Mustangs are a beautiful site and forever part of American history. They roam many areas throughout the western United States. Ranging in almost every color imaginable, these were the horses upon which our country and our heritage were formed.
Mustangs originated from discarded or escaped horses. Sometimes this release was accidental, other times it was on purpose. In many areas, farmers and even the US Government would turn out stallions of a particular type (i.e. draft, thoroughbred, etc) in an effort to “breed” a wild horse more suited for a particular intended purpose.
Today, if you want to own a wild mustang, you can get them from a wide variety of places. One of the easiest and most widely available places is from the Bureau of Land Management. They offer completely wild mustangs at facilities throughout the United States for as little as $25.
But what if you want to do it all yourself? How do you catch a wild mustang?
There are a few different ways to catch a wild mustang. Not all of them are feasible for the average person. They include:
- Lassoing with a rope.
- Rounding the horse up into a chute.
- Using a water trap.
Let’s explore each of these in a little more detail.
3 Ways to Catch a Wild Mustang
1. Lassoing with a Rope
This method is probably the first one most inexperienced horsemen think of when it comes to catching a wild mustang. After all, many westerns have romanticized a cowboy chasing down a herd of mustangs, readying his lasso and throwing it securely around the wild horse’s neck.
You must remember that movies are just that, movies. Is it possible to catch a wild mustang this way? Absolutely. But it definitely isn’t a preferred method for horse or rider.
You see, a truly wild horse has never known the feel of a rope. When the lasso tightens around his neck the horse thinks one thing, “I am going to die.” and most will fight as hard as they can to rid themselves of the pressure.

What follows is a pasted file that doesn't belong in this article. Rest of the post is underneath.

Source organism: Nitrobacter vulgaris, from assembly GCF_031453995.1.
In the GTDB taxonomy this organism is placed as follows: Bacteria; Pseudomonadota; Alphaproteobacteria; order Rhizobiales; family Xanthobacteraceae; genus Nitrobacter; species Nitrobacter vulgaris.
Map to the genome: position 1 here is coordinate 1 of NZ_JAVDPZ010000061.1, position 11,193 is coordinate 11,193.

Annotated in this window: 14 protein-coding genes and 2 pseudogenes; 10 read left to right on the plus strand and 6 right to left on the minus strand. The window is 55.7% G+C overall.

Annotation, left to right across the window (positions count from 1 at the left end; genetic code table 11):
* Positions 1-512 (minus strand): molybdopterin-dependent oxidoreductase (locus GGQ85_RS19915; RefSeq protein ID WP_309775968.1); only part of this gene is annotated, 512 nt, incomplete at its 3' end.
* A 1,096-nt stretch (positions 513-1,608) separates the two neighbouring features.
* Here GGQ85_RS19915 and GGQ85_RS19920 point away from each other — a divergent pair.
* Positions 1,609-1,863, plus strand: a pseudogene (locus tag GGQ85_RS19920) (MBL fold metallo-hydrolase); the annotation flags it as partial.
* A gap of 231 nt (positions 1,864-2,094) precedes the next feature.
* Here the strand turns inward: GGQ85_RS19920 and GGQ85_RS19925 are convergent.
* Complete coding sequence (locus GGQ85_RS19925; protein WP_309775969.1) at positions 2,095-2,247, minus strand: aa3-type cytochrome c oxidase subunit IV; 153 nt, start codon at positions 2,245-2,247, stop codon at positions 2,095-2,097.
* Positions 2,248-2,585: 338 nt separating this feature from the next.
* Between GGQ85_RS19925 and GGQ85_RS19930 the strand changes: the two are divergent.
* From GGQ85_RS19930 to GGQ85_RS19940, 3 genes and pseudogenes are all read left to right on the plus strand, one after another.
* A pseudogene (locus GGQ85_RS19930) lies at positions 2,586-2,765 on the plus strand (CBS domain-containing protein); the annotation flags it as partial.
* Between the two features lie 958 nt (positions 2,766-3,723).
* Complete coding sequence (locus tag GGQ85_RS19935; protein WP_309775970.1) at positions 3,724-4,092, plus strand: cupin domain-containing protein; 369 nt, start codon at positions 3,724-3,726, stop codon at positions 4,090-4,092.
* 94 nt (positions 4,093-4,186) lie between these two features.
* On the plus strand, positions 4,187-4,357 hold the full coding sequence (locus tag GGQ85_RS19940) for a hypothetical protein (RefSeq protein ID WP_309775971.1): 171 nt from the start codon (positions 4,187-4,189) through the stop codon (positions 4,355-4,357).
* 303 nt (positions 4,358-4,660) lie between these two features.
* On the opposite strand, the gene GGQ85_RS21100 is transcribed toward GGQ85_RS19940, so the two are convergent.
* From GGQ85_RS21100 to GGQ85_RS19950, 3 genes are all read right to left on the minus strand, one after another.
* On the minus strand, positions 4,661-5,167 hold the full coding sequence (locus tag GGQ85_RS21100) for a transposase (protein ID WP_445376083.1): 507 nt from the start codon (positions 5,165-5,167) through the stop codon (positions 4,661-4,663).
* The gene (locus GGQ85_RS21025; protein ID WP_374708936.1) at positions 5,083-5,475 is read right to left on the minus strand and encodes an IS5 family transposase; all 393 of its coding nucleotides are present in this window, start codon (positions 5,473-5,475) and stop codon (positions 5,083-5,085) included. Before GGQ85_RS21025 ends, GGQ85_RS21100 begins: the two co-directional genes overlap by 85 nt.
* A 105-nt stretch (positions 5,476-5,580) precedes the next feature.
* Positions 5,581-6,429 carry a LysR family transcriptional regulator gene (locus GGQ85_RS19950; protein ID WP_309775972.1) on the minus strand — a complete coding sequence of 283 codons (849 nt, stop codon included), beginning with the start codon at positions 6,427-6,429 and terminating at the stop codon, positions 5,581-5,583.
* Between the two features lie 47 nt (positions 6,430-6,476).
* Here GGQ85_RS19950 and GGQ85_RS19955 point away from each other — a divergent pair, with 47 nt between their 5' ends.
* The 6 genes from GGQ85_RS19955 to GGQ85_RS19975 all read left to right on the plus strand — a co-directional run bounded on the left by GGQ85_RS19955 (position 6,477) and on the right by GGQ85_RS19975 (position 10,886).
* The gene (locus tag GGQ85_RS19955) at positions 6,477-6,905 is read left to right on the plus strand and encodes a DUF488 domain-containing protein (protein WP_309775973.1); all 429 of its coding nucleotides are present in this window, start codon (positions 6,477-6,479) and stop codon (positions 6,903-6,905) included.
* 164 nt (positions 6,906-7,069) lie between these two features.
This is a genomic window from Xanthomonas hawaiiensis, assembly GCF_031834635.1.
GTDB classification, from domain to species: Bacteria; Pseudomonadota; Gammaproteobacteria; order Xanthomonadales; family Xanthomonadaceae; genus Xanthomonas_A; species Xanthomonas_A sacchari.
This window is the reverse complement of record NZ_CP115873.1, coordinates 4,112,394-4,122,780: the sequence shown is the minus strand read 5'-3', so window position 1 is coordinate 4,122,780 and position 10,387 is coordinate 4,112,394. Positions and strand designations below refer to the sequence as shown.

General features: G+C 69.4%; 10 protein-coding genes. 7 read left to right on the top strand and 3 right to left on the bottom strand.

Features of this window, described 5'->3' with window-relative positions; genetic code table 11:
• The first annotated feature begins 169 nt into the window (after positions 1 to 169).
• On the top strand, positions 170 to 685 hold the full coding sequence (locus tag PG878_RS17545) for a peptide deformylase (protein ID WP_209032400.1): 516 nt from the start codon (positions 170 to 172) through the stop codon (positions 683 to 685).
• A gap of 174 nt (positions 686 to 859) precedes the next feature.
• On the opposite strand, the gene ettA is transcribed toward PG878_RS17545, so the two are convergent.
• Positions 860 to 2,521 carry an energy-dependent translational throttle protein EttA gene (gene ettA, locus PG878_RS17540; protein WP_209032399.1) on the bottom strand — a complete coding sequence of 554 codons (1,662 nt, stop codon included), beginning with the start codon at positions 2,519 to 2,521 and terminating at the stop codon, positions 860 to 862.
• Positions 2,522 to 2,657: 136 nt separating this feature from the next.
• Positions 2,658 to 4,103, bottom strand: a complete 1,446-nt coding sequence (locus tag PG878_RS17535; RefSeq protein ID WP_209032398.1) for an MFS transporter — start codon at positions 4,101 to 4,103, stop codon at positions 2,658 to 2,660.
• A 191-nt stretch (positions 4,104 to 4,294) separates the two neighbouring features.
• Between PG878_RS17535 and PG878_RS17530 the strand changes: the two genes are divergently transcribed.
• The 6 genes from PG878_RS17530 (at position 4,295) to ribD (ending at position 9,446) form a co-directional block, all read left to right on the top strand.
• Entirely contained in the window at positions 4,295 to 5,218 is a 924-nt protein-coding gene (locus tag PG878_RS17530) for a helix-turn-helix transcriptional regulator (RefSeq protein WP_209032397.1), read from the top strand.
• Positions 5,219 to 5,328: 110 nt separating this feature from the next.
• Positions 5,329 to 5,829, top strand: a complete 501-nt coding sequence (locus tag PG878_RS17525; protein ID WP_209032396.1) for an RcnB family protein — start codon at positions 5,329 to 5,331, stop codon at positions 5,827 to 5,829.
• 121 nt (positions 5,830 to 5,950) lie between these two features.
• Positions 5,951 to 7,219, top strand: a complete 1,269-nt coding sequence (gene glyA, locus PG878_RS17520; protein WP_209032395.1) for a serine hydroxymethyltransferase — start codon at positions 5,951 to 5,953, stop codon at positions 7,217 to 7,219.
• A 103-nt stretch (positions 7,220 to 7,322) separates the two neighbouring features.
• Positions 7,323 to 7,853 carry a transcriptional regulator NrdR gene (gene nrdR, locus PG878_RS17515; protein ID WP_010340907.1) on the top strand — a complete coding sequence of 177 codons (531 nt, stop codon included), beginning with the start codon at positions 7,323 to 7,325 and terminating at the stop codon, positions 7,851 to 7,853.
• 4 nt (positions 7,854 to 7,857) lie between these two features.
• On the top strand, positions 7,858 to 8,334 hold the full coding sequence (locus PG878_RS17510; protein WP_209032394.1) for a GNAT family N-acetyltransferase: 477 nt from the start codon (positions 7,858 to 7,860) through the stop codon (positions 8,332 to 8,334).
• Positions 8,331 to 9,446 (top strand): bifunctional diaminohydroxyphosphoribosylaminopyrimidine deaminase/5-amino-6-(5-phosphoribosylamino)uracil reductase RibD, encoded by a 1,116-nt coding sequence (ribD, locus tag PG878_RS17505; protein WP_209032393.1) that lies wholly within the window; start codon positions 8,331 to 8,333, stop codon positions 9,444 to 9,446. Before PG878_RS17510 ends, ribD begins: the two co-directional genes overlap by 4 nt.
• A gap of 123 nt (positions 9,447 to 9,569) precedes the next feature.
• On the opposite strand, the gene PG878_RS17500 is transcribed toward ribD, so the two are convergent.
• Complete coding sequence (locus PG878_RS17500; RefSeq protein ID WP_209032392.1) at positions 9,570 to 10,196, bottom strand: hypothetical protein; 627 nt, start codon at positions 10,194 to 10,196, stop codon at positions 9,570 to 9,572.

This reaction to fear can vary in strength and severity. Many mustangs will try and run, at which point your horse either needs to be able to keep up or strong enough to hold the mustang still.
Some mustangs, though, will fight. They may thrash and throw themselves at the end of the rope or even charge you and your horse with their teeth and feet. All of which can be a dangerous situation.
It is far too easy for the mustang to get tangled in the lasso or the horse and rider to get injured in the process. This makes lassoing a wild mustang something that should only be done in extreme emergency situations when there are no other options available.
2. Rounding Up Mustangs with a Chute
Rounding up wild horses with a chute is the most common method used today by both the BLM and others. In this method, a large corral is assembled, usually with panels at least 6′ tall. A funnel or “v” is made with extra panels, to form wings on either side of the corral called a chute.